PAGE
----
Spring Training Results Typically Mean Nothing, Except Where The Mets Are Concerned

An article by posted on February 23, 2013

daniel murphyThe question is always posed at the start of the exhibition schedule: How important is it to win during spring training?

For most teams it isn’t and history is full of examples of spring training winners who were flops during the regular season. The reverse also holds true.

But, what about the Mets, who open up today against the Washington Nationals? What are we to make if Zack Wheeler outdoes Stephen Strasburg or if the Nationals light him up?

Probably nothing, but over the next five weeks I believe it is important for the Mets to show something, if for no other reason but to get a good feeling about themselves. And, for us to get a good feeling about them.

Let’s put it this way: I’d rather have some feeling of optimism and have it dashed later rather than be totally turned off before Opening Day.

The Mets are a rebuilding team coming off a drastic second-half collapse that turned a potentially winning season into their fourth straight losing year. The Mets winning during spring training could give them something to build on.

However, even if they don’t win, it is important they play well. They must get in the habit of playing fundamentally sound and aggressive baseball now, because as a team lacking in overall talent, it is the only way they can compete.

What the Mets must learn this spring is to not beat themselves. They have to take the extra base, get in the habit of making productive outs and working the count. They must throw to the right base, back-up plays and not give away outs on defense.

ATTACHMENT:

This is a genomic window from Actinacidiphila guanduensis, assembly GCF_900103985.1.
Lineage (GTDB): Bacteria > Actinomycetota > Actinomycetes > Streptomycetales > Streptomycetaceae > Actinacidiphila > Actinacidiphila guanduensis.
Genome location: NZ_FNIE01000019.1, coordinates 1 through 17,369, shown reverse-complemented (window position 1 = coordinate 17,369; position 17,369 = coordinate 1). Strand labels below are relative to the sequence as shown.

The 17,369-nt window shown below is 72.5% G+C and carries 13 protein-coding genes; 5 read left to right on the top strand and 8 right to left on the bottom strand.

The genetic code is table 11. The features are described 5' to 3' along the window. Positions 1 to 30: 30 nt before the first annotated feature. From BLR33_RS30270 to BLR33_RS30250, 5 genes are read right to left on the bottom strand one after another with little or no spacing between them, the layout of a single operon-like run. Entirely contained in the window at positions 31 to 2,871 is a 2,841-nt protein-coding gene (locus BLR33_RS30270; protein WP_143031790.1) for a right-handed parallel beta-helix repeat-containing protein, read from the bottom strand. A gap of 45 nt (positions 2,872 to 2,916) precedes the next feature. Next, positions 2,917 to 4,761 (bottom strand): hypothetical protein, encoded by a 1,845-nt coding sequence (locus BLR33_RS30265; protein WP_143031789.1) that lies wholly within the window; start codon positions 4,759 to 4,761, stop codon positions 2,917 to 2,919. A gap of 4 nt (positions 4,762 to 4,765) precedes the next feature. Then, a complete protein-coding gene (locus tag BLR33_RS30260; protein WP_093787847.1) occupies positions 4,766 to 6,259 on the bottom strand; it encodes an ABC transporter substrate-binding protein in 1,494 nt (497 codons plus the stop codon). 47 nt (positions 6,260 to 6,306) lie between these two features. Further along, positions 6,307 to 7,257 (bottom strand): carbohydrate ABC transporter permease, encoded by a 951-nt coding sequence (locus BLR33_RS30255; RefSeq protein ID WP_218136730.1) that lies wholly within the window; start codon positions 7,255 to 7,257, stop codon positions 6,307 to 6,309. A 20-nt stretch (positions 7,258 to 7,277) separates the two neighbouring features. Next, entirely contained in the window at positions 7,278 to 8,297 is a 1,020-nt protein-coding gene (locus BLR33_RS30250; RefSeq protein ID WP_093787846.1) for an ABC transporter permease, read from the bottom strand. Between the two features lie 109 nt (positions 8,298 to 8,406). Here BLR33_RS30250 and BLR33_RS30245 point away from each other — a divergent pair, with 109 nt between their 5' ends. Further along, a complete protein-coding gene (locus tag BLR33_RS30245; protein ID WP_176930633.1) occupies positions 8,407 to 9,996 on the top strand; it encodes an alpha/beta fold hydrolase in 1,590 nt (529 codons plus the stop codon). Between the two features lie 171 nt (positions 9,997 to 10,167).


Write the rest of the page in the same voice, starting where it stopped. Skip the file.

As the pitchers gain their arm strength will come command and pitch selection. They won’t do this against minor leaguers, but when they play the Nationals, Cardinals or Braves, they certainly can apply that approach to their regulars.

Terry Collins wants to emphasize fundamentals. Let’s seem them respond, and let’s also see how Collins reacts when they don’t. This is a lame duck manager; he needs to send the message he’s still in charge.

There are other things the Mets must work on.

Defensively, Daniel Murphy – when he returns – and Lucas Duda, require a lot of work to master their positions.

The Mets need to find out about prospective center fielder and leadoff hitter Kirk Nieuwenhuis and starter Matt Harvey, who is in his first spring training in the rotation.

They also have health issues in Dillon Gee and Johan Santana, plus there is the matter of building an outfield and bullpen.

Yes, there are a lot of questions the Mets must answer and a lot of things have to happen for them to have a winning season. Even if they don’t, there is the expectation of playing a better brand of baseball.

The first thing in learning how to win comes from playing the game the right way. That attitude starts today.

About the Author ()

I am an active member of the BBWAA and have covered Major League Baseball in several capacities for over 20 years, including ten in New York working the Mets' and Yankees' beat. I covered the Baltimore Orioles for eight years and the Cleveland Indians before that. Today I am a freelance writer and social director for several media outlets and the Senior Editor for MetsmerizedOnline.com.

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